Should Central Banks Lean Against the Wind?

by Andreas Hoffmann The pre-crisis Jackson Hole Consensus view on how to take asset market developments into account in monetary policy can be summarized as follows: Because it is hard to spot bubbles in asset markets with certainty ex-ante, central bankers should not lean against the wind when there seems to be a boom in … Continue reading Should Central Banks Lean Against the Wind?

Clarifications of the Austro-Wicksellian Business Cycle Theory

by Mario Rizzo There has been a lively debate on forecasts of high inflation made by those worried about the Fed’s recent policy of quantitative easing. For details I refer the reader to Daniel Kuehn's excellent blog. The question to which I address myself is solely “What do these predictions have to do with core Austrian … Continue reading Clarifications of the Austro-Wicksellian Business Cycle Theory

A “Kleinian” Version of Austrian Business Cycle Theory

by Gene Callahan The next phase in my (now our, as I've taken on a colleague) project of thinking through Dan Klein's Knowledge and Coordination is to see how his ideas might be used to help describe business cycle theories and demonstrate commonalities they share. Note: the point of the present exercise is simply to try to … Continue reading A “Kleinian” Version of Austrian Business Cycle Theory

Fads as Social Cycles

We don't follow fashion That would be a joke You know we're going to set them set them So everyone can take note take note -- Adam Ant and Marco Pirroni by Gene Callahan* In his book Knowledge and Coordination, Daniel Klein distinguishes between mutual coordination and concatenate coordination. Mutual coordination is coordination which people intend: you … Continue reading Fads as Social Cycles

Notes on a General Theory of the Social Cycle

by Gene Callahan Monday past at our colloquium Andreas Hoffman presented a fascinating paper attempting to depict Austrian Business Cycle Theory as a special case of a more general business cycle theory based upon Hayek's later work on spontaneous orders. Hoffman's general idea (I won't do it justice in this brief summary, so please have a … Continue reading Notes on a General Theory of the Social Cycle

O’Driscoll and Rizzo Got There First

by Gene Callahan I had believed that Tony Carilli and Greg Dempster ("Expectations in Austrian Business Cycle Theory: An Application of the Prisoner's Dilemma," The Review of Austrian Economics, 2001) made a major advance in Austrian Business Cycle Theory by hitting upon the correct solution to the challenge presented by, for instance, Gordon Tullock, who … Continue reading O’Driscoll and Rizzo Got There First

Yes, Paul: It is Hayek versus Keynes

by Mario Rizzo Although by the standards of contemporary economics, I am a historian of economic thought, I am not a historian of economic thought, properly considered. Thus my major interest in F.A. Hayek’s business cycle theory is not from the point of view of a historian. My interest is only incidentally in how Hayek’s contributions … Continue reading Yes, Paul: It is Hayek versus Keynes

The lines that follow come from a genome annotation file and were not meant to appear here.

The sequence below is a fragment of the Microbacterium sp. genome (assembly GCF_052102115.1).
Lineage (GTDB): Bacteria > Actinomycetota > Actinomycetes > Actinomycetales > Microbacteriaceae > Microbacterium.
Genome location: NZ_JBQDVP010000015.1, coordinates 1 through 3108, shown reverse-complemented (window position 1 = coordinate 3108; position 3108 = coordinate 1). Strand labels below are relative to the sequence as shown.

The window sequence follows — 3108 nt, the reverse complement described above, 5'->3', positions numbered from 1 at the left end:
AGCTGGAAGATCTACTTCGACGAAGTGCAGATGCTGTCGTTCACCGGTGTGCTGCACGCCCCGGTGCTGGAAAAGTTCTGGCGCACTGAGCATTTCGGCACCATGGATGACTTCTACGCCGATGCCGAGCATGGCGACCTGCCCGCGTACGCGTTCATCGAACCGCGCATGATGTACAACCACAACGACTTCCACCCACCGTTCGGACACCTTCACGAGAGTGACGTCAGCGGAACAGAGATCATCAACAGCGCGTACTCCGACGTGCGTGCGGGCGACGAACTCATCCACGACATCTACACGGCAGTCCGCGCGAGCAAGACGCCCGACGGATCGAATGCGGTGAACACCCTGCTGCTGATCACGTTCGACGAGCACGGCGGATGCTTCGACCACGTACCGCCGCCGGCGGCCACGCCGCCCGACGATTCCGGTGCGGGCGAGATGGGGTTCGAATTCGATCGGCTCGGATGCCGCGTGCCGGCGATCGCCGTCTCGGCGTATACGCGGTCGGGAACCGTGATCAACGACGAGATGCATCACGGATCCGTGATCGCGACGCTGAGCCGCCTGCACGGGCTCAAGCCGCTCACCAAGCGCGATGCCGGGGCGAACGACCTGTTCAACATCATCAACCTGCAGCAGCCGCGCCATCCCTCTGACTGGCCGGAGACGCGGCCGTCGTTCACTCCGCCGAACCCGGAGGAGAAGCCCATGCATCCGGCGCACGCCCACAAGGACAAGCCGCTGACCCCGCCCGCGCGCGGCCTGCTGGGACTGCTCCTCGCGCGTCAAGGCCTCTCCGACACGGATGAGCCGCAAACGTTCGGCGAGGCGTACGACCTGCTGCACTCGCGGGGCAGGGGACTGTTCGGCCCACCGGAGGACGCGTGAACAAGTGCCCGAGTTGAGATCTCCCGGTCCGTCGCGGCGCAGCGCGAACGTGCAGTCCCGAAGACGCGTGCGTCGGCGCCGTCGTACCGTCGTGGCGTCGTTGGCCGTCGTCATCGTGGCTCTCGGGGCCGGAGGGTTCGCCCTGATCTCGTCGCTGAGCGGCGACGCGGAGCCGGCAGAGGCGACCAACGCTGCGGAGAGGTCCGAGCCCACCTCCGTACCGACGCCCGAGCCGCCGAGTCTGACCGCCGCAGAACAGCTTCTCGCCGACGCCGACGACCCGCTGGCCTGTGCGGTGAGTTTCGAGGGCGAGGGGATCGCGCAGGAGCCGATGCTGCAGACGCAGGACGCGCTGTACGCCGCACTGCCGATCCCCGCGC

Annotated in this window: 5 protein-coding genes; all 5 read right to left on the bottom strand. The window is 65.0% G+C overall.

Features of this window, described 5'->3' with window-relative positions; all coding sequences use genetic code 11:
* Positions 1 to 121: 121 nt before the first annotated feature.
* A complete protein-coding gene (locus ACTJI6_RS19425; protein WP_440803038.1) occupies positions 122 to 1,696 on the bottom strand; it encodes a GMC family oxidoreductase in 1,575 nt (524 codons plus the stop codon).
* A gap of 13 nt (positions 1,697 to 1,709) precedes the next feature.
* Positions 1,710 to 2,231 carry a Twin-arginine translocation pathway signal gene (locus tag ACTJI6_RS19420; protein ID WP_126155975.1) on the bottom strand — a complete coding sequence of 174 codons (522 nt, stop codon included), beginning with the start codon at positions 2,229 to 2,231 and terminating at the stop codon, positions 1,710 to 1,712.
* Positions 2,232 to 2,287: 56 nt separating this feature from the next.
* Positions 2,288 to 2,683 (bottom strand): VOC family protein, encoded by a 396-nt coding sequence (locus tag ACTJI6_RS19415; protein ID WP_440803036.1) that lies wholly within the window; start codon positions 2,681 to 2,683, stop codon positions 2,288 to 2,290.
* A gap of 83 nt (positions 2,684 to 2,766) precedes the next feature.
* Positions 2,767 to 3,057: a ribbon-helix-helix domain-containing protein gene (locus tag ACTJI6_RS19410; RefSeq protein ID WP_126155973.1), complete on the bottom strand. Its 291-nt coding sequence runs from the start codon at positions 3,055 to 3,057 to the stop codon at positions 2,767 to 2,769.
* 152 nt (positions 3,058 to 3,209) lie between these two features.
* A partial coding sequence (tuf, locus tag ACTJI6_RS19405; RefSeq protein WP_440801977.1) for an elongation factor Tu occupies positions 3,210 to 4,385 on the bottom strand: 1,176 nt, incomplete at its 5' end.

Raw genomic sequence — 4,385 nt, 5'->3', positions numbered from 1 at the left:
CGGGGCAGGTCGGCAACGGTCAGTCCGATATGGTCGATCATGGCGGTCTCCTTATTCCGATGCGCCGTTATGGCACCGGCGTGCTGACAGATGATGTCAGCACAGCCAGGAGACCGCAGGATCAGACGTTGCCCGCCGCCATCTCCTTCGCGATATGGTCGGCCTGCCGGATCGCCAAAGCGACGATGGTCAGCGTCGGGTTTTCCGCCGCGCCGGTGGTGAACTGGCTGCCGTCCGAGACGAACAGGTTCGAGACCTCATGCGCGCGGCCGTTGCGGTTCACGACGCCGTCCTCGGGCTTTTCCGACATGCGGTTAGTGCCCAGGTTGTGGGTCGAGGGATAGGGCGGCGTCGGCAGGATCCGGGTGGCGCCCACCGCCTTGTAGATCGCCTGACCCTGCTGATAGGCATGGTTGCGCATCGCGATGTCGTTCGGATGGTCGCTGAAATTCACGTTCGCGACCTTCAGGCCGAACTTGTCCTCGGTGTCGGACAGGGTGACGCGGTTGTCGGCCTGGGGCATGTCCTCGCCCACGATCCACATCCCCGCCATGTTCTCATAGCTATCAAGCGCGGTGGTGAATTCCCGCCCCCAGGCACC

Thomas Mayer: “I am an Austrian in Economics”

by Andreas Hoffmann In today's publication Thomas Mayer writes that he is "an Austrian in economics." Mayer is the chief economist of Deutsche Bank Group and head of Deutsche Bank Research. Mayer argues that Austrian theory fits recent events well.  He suggests that "Failure of the liquidationists to overcome the Great Depression of the early … Continue reading Thomas Mayer: “I am an Austrian in Economics”

Resource Allocation Distortions in the Great Recession: Empirical Evidence

by Mario Rizzo The recent annual report of the Bank for International Settlements (BIS) has focused attention on the sectoral imbalances in the previous boom that resulted in the Great Recession. This is a refreshing change from the excessively aggregative analyses of the Keynesian-stimulus crowd.   It is well known that John Maynard Keynes himself was … Continue reading Resource Allocation Distortions in the Great Recession: Empirical Evidence

The Role of the Perverse Elasticity of Credit Money

by Andreas Hoffmann I want to bring a recent comment by Sornette and von der Backe to the attention of the reader (in Nature 471, p. 166, May 2011). Sornette and von der Backe remind us to pay more attention to disequilibria caused by the fractional reserve banking system to explain the emergence of crises. … Continue reading The Role of the Perverse Elasticity of Credit Money

Hayekian Credit Booms

by Andreas Hoffmann Currently there is an interesting discussion in the blogosphere on how it is possible that in Hayek’s Prices and Production framework consumption and investment can increase at the same time. In my opinion they cannot, or only very slightly, but this is not a problem! Because, 1) the explanation is not one of the … Continue reading Hayekian Credit Booms

Heterogeneous Labor